Rainy Days in Sensory Ecology Lab

Posted at 1:04 pm December 29, 2008 by Matt Anderson

The arrival of heavy rain in San Diego County brought about many changes in animal behavior at the San Diego Zoo’s Wild Animal Park. Some species enjoyed the change in the weather and became more active, while others took advantage of the shelter provided by well-designed enclosures and large tree canopies within the exhibits.

Our ongoing research also gets rearranged during these inclement days, with more time being spent in the Sensory Ecology Lab catching up on much needed listening and analysis of recent recordings. This isn’t just to avoid getting wet (I’m originally from England and am no stranger to rain!); it’s due to the fact that our study animals simply aren’t as vocal while sheltering. Another reason for pause is that the rain and wind make it really difficult to get good quality recordings of any calls that our animals are still making. Aside from issues of waterproofing our gear, extra noise tends to mask the important characteristics of the vocalizations, such as specific acoustic frequencies that are used in certain behavioral situations. So instead, we’re staying dry and trying to figure out more about our cheetahs, African elephants, and okapis from our recent eavesdropping. These kinds of days also present wonderful opportunities to catch up on notes made during our behavioral observations, especially in relation to information our keepers have shared with us.

As key collaborators in our studies, the animal care staff provide invaluable information about the animals they spend their lives caring for. Not only are they a great source for day-to-day updates of important changes in the social lives of the animals; they are also terrific at offering new points of view that really help us develop the research. So not only do these rainy days help us catch up with our valuable recordings; they also help us to appreciate the essential role our keepers play in helping to develop our studies.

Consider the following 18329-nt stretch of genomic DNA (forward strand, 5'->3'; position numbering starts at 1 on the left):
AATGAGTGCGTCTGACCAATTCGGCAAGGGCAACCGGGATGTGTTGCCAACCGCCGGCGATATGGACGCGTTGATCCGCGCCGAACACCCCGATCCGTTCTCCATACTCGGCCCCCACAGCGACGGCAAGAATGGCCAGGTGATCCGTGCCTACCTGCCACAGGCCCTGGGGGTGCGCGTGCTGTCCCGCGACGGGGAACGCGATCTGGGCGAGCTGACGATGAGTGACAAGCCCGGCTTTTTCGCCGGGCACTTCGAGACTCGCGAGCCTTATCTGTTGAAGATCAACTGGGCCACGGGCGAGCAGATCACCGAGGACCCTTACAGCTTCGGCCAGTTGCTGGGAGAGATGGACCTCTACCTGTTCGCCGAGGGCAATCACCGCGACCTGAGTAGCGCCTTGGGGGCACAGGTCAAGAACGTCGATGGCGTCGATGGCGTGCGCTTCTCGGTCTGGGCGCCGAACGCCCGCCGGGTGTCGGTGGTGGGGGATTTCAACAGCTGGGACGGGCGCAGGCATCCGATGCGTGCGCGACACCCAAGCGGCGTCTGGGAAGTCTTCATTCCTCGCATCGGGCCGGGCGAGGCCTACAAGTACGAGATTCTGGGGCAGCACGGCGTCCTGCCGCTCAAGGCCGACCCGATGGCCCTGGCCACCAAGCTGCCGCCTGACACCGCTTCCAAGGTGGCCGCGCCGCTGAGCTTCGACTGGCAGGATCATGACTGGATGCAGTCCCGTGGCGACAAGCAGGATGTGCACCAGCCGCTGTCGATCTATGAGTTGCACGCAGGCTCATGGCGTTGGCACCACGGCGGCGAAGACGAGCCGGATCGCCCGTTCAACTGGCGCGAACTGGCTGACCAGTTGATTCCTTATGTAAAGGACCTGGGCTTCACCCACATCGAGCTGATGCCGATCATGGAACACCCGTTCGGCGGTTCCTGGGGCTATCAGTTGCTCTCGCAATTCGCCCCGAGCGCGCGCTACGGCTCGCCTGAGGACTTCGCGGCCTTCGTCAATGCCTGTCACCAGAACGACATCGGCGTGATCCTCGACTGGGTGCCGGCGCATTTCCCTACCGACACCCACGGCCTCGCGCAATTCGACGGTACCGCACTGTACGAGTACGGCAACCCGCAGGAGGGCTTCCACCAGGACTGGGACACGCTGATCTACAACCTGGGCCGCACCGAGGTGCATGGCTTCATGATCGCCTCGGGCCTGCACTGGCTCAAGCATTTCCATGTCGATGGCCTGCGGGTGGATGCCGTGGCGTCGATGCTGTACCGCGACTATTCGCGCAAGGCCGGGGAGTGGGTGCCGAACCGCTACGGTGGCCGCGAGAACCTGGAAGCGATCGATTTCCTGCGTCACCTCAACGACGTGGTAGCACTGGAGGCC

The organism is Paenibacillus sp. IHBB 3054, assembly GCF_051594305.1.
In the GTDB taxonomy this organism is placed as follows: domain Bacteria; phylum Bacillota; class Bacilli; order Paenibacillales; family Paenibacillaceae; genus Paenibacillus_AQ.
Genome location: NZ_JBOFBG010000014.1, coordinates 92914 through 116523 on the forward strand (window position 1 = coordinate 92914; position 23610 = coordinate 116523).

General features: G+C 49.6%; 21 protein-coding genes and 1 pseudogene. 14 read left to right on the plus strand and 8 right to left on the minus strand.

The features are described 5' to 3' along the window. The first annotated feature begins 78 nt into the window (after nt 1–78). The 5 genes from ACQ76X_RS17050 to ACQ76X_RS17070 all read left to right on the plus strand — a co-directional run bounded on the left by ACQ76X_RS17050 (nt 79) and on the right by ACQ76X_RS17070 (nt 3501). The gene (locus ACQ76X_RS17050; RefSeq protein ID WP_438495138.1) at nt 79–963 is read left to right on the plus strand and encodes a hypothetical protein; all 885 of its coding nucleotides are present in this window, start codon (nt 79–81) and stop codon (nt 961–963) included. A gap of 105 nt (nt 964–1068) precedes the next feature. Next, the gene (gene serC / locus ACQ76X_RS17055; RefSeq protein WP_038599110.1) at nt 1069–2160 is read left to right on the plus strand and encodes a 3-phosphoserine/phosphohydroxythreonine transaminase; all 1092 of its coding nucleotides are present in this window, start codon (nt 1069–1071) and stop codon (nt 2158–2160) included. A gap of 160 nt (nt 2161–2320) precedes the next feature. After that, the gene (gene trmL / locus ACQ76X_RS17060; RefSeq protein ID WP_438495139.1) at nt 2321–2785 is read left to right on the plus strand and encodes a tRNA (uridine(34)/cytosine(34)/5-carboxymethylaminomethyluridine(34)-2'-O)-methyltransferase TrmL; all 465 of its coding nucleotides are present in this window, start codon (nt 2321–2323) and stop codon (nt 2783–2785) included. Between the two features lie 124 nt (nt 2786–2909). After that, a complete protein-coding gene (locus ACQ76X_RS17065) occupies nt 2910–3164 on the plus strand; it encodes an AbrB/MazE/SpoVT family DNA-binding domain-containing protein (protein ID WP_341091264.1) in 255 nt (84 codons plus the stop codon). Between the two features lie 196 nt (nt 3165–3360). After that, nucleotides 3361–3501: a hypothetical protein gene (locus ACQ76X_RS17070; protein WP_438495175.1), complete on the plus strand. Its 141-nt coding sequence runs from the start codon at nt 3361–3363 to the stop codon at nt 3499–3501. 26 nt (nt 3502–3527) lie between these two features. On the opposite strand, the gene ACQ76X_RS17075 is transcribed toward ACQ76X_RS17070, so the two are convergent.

Matt Anderson is a scientist with the San Diego Zoo’s Behavioral Biology Division.

Here are more blogs about the acoustic studies:

Cheetahs: Home Sweet Home

Sounds from Cameroon’s Ebo Forest

Secret Language of the Okapi

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2 Responses to “Rainy Days in Sensory Ecology Lab”

  1. njr_sd says:

    Are the cheetah and okapi vocalizations all within the human hearing range? Have you captured any low frequency vocalizations from our elephants?

    Good luck with the analysis – stay dry!

  2. Matt Anderson says:

    Hi njr_sd,

    Thanks for your comment! Our research with the cheetahs has revealed that they have a wide vocal repertoire and that some of their calls are specific to males within the group. However, all of their calls fall within the range of human hearing and as such are easily recorded and analysed using traditional recording equipment. Elephants and okapis differ from the cheetahs because they do use lower frequencies which we can’t hear. Although recording and studying this ‘infrasound’ is more challenging (I use very sensitive microphones) it is also very exciting for us as we are discovering new calls (or words) that were not previously studied because no one knew they existed! Our African elephants use infrasound as part of their rumble call, a vocalization which we can hear (it’s a bit like a growl) but which we now know contains much more information than we originally thought. By contrast, okapis use certain calls which are produced entirely as infrasound (we can’t hear these at all!) which we are currently focusing on. I shall keep you updated via the San Diego Zoo’s blogs. Thank you very much for your interest in my work!

    P.S. Several elephant vocalizations can be heard on the Zoo’s Web site (see http://www.sandiegozoo.org/wordpress/default/elephant-herd-welcomes-new-baby/) and an overview of the new okapi project is featured in an earlier blog entitled “Secret Language of the Okapi”: http://www.sandiegozoo.org/wordpress/default/secret-language-of-the-okapi/